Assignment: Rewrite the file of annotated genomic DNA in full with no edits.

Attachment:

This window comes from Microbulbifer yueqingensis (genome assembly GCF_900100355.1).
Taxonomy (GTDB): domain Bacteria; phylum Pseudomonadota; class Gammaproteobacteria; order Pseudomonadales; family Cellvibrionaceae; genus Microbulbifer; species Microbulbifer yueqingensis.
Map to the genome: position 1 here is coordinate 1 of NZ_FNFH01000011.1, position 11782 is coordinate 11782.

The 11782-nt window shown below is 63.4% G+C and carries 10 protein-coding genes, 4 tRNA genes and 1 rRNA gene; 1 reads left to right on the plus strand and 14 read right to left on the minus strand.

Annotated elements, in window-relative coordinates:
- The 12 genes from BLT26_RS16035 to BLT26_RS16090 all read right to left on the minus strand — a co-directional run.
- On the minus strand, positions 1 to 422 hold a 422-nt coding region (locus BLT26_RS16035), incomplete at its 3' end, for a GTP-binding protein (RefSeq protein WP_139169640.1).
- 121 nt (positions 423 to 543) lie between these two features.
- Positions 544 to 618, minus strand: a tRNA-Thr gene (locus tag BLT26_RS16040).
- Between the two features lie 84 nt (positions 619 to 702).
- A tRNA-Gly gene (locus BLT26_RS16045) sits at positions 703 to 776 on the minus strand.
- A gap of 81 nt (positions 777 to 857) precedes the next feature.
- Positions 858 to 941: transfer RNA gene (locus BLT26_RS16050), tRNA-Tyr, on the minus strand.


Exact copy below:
This window comes from Microbulbifer yueqingensis (genome assembly GCF_900100355.1).
Taxonomy (GTDB): domain Bacteria; phylum Pseudomonadota; class Gammaproteobacteria; order Pseudomonadales; family Cellvibrionaceae; genus Microbulbifer; species Microbulbifer yueqingensis.
Map to the genome: position 1 here is coordinate 1 of NZ_FNFH01000011.1, position 11782 is coordinate 11782.

The 11782-nt window shown below is 63.4% G+C and carries 10 protein-coding genes, 4 tRNA genes and 1 rRNA gene; 1 reads left to right on the plus strand and 14 read right to left on the minus strand.

Annotated elements, in window-relative coordinates:
- The 12 genes from BLT26_RS16035 to BLT26_RS16090 all read right to left on the minus strand — a co-directional run.
- On the minus strand, positions 1 to 422 hold a 422-nt coding region (locus BLT26_RS16035), incomplete at its 3' end, for a GTP-binding protein (RefSeq protein WP_139169640.1).
- 121 nt (positions 423 to 543) lie between these two features.
- Positions 544 to 618, minus strand: a tRNA-Thr gene (locus tag BLT26_RS16040).
- Between the two features lie 84 nt (positions 619 to 702).
- A tRNA-Gly gene (locus BLT26_RS16045) sits at positions 703 to 776 on the minus strand.
- A gap of 81 nt (positions 777 to 857) precedes the next feature.
- Positions 858 to 941: transfer RNA gene (locus BLT26_RS16050), tRNA-Tyr, on the minus strand.